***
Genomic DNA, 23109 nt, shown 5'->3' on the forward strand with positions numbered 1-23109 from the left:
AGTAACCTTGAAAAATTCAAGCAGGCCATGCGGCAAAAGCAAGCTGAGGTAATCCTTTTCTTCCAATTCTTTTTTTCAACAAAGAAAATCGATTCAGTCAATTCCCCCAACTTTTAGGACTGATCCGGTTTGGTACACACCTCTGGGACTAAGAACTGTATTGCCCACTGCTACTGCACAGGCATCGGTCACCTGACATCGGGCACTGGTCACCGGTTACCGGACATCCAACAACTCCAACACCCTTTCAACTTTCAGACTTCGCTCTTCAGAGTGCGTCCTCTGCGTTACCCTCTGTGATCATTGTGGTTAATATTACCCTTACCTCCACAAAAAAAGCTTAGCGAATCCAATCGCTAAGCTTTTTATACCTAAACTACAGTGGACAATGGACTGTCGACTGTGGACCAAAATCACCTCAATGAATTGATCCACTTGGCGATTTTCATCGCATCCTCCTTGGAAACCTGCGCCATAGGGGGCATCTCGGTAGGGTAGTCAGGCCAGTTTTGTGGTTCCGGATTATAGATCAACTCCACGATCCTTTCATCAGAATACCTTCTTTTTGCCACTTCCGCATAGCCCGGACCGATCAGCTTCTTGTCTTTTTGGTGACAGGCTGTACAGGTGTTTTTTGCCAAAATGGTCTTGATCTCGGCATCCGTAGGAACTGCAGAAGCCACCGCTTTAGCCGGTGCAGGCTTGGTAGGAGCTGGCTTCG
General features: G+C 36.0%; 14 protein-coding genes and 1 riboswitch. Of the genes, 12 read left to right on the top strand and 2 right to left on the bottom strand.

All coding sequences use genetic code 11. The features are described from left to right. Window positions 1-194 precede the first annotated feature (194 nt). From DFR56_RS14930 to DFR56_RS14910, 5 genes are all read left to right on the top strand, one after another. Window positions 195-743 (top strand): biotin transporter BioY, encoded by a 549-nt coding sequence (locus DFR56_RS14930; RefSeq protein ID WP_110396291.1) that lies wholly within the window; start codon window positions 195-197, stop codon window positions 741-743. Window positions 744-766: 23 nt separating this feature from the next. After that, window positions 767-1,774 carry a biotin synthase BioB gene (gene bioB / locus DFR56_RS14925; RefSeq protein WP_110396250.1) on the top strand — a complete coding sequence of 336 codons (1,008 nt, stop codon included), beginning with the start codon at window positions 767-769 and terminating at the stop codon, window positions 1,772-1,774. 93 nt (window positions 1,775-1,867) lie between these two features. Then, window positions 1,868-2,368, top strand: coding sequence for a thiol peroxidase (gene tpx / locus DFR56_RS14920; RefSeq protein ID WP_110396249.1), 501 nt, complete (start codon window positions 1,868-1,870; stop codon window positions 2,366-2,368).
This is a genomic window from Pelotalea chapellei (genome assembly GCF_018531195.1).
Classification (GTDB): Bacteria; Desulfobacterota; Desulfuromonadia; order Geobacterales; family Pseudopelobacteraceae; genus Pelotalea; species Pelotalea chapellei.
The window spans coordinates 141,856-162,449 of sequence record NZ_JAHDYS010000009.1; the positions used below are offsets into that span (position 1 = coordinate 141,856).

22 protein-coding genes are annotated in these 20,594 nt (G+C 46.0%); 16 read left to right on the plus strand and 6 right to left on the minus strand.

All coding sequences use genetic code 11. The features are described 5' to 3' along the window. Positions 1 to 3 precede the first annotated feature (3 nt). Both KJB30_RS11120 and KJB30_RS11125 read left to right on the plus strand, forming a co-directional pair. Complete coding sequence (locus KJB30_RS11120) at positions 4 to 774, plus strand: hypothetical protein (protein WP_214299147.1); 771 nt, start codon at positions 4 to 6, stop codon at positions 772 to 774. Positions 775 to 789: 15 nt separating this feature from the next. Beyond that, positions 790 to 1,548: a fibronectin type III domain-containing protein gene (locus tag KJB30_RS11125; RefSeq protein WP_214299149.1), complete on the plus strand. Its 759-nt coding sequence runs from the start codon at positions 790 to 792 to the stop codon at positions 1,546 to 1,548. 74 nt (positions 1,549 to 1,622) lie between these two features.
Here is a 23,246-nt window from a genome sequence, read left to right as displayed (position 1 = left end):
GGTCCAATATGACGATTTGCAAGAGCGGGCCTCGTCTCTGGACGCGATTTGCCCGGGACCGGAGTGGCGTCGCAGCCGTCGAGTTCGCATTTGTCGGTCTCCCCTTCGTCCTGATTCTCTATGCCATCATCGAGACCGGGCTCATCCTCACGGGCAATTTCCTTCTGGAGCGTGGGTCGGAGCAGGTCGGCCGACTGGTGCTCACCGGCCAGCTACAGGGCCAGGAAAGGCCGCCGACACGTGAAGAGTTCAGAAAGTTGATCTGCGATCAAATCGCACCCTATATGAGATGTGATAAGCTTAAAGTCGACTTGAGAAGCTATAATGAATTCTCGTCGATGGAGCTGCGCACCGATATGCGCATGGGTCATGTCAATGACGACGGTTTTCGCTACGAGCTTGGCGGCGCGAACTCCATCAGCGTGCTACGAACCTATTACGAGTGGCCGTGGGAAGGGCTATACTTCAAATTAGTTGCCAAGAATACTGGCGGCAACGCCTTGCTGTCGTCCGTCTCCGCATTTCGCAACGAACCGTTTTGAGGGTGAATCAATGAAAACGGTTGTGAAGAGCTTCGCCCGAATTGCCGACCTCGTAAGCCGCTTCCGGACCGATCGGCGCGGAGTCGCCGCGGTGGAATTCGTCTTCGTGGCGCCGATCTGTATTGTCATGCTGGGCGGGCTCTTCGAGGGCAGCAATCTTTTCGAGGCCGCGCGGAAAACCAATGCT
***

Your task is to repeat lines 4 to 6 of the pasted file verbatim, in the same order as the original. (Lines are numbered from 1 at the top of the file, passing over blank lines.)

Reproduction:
All coding sequences use genetic code 11. The features are described from left to right. Window positions 1-194 precede the first annotated feature (194 nt). From DFR56_RS14930 to DFR56_RS14910, 5 genes are all read left to right on the top strand, one after another. Window positions 195-743 (top strand): biotin transporter BioY, encoded by a 549-nt coding sequence (locus DFR56_RS14930; RefSeq protein ID WP_110396291.1) that lies wholly within the window; start codon window positions 195-197, stop codon window positions 741-743. Window positions 744-766: 23 nt separating this feature from the next. After that, window positions 767-1,774 carry a biotin synthase BioB gene (gene bioB / locus DFR56_RS14925; RefSeq protein WP_110396250.1) on the top strand — a complete coding sequence of 336 codons (1,008 nt, stop codon included), beginning with the start codon at window positions 767-769 and terminating at the stop codon, window positions 1,772-1,774. 93 nt (window positions 1,775-1,867) lie between these two features. Then, window positions 1,868-2,368, top strand: coding sequence for a thiol peroxidase (gene tpx / locus DFR56_RS14920; RefSeq protein ID WP_110396249.1), 501 nt, complete (start codon window positions 1,868-1,870; stop codon window positions 2,366-2,368).
This is a genomic window from Pelotalea chapellei (genome assembly GCF_018531195.1).
Classification (GTDB): Bacteria; Desulfobacterota; Desulfuromonadia; order Geobacterales; family Pseudopelobacteraceae; genus Pelotalea; species Pelotalea chapellei.